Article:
Contract requirements are being developed. The acquisitions should begin in October, an OMB official said.

OMB intends to provide agencies with many options for purchasing the technologies, such as expanding contracts or purchasing through General Services Administration schedules or the SmartBuy program, the official said. Plans likely will be discussed with industry in August. OMB should proceed with caution, however, observers said, because agencies will have different authentication requirements, and because buying government- wide could become too burdensome if not well-managed.

"The question is do they want to procure technology that is optimized to meet their [agency] requirements, or do they buy something that meets everybody's requirements and may not solve a specific business problem," Hannah said. "The agencies in the Department of Homeland Security might have similar requirements and could procure together, but I'm not sure you could easily make the extension that all agencies should buy the same technology."

Floyd Groce, co-chair of the Defense Department's Enterprise Software Initiative, said enterprisewide buying requires a lot of collaboration and communication, as well as awareness that each party involved -- contractors, resellers, government buyers and government users -- must benefit from the deal.

Since 1998, ESI has negotiated agreements with 24 software publishers and avoided spending more than $1 billion on software, said Groce, who works in the Navy's Office of the Chief Information Officer.

"We think we are buying more efficiently," he said. "We are leveraging our ability to combine some of the smaller buying that was going on. With the knowledge of who is buying, when the licenses are no longer required by a particular organization, we can transfer those licenses to another organization."

Chip Mather, co-founder of Acquisition Solutions Inc. in Oakton, Va., said he's not sure true governmentwide buys are the way to go. His company consults with government agencies on contracting practices.

"I certainly applaud the aggregation of requirements, standardization and negotiation of most favorable pricing. My only question is at what level is that appropriate. At some point, the additional quantity fails to achieve meaningful discounts and adds significant complexity to managing the license," Mather said.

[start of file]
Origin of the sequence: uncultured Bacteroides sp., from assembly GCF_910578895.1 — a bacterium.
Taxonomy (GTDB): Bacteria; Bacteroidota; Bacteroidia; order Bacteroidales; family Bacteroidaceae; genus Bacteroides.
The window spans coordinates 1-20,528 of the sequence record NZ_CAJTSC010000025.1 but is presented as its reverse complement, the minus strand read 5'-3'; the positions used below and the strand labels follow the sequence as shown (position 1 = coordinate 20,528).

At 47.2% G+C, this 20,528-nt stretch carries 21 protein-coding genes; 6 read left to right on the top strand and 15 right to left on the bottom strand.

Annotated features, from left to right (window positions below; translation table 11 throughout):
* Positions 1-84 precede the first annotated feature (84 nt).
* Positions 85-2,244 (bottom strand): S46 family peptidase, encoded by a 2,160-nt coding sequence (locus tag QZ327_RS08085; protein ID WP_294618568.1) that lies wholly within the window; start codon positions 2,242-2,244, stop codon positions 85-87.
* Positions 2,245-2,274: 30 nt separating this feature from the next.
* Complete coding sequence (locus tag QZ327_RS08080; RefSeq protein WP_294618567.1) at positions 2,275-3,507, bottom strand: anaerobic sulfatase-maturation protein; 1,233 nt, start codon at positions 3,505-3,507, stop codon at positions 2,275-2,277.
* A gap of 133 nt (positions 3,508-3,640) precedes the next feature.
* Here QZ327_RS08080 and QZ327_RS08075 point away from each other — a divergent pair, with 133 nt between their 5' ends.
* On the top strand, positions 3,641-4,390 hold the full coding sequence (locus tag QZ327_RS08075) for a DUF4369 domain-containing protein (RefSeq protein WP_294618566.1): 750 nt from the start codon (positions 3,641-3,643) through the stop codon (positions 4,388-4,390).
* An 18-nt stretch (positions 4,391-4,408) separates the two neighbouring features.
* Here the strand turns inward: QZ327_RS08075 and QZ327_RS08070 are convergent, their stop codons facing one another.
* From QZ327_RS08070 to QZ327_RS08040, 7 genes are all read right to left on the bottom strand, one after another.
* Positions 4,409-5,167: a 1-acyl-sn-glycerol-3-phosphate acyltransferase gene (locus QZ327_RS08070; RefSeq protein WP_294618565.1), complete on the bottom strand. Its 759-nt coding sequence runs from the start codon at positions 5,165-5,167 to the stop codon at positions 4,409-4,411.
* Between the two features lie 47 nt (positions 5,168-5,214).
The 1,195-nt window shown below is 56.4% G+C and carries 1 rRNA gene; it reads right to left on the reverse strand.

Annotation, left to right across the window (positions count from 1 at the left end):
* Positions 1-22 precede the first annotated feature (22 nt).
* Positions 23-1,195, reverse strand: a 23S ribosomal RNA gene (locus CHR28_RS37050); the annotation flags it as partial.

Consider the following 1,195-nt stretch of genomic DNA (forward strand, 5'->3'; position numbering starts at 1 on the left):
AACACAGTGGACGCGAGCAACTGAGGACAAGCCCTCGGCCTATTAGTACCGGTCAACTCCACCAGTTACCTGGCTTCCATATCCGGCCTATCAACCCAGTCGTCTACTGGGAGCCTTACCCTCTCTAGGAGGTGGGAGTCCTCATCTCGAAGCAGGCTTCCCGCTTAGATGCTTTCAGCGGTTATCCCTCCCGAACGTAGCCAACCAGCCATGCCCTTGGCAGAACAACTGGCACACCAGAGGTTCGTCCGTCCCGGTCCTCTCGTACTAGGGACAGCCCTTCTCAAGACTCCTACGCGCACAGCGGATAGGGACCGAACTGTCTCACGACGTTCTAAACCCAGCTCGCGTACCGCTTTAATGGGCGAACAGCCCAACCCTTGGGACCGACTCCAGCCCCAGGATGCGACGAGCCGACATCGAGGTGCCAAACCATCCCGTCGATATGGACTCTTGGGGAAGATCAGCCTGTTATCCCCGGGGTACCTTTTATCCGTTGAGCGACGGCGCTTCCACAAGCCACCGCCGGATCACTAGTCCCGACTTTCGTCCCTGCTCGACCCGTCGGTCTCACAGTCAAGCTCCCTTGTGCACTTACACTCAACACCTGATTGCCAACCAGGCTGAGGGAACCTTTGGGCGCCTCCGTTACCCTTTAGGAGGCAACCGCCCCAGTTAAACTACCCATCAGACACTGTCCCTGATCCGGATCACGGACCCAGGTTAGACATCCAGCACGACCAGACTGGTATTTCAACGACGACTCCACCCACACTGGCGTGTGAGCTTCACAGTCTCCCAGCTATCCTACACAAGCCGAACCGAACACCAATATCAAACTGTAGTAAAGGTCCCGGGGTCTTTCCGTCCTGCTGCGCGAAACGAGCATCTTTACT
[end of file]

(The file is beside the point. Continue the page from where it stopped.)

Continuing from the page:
Still, technology providers with significant government experience, as well as new players, said they'll benefit from the governmentwide initiative.

Jeff Minushkin, chairman and chief executive officer of Priva Technologies Inc., said the delay in purchasing would give the Arlington, Va., company time to get its solution in front of government decision-makers.

"It's in our best interest to have somewhat of a delay as we allow time for awareness for our product. It gives us time to meet with folks like Mark [Forman]," Minushkin said.

Last month, the company rolled out what it calls the world's first four-factor authentication solution, which allows disparate groups to merge identification, validation and transaction verification into a cross-product platform.

"You can take one platform and allow it to transfer its capabilities from physical control to network access control to computers to cell phones to PDAs," Minushkin said.

Dan Burton, vice president of government affairs for Entrust Inc., Addison, Texas, said OMB's effort to get consistency in authentication technologies across government will be "a net positive" for firms such as his. Half of the company's sales are to government agencies around the world.

"For companies that are already well established in this space, I think there will be lots of overlap between what's working successfully and what the new e-authentication framework is," Burton said. "Hopefully it will result not only in more volume sales for industry, but also in more interoperability across federal departments and more savings and efficiency for government."

Staff Writer Gail Repsher Emery can be reached at gemery@postnewsweektech.com.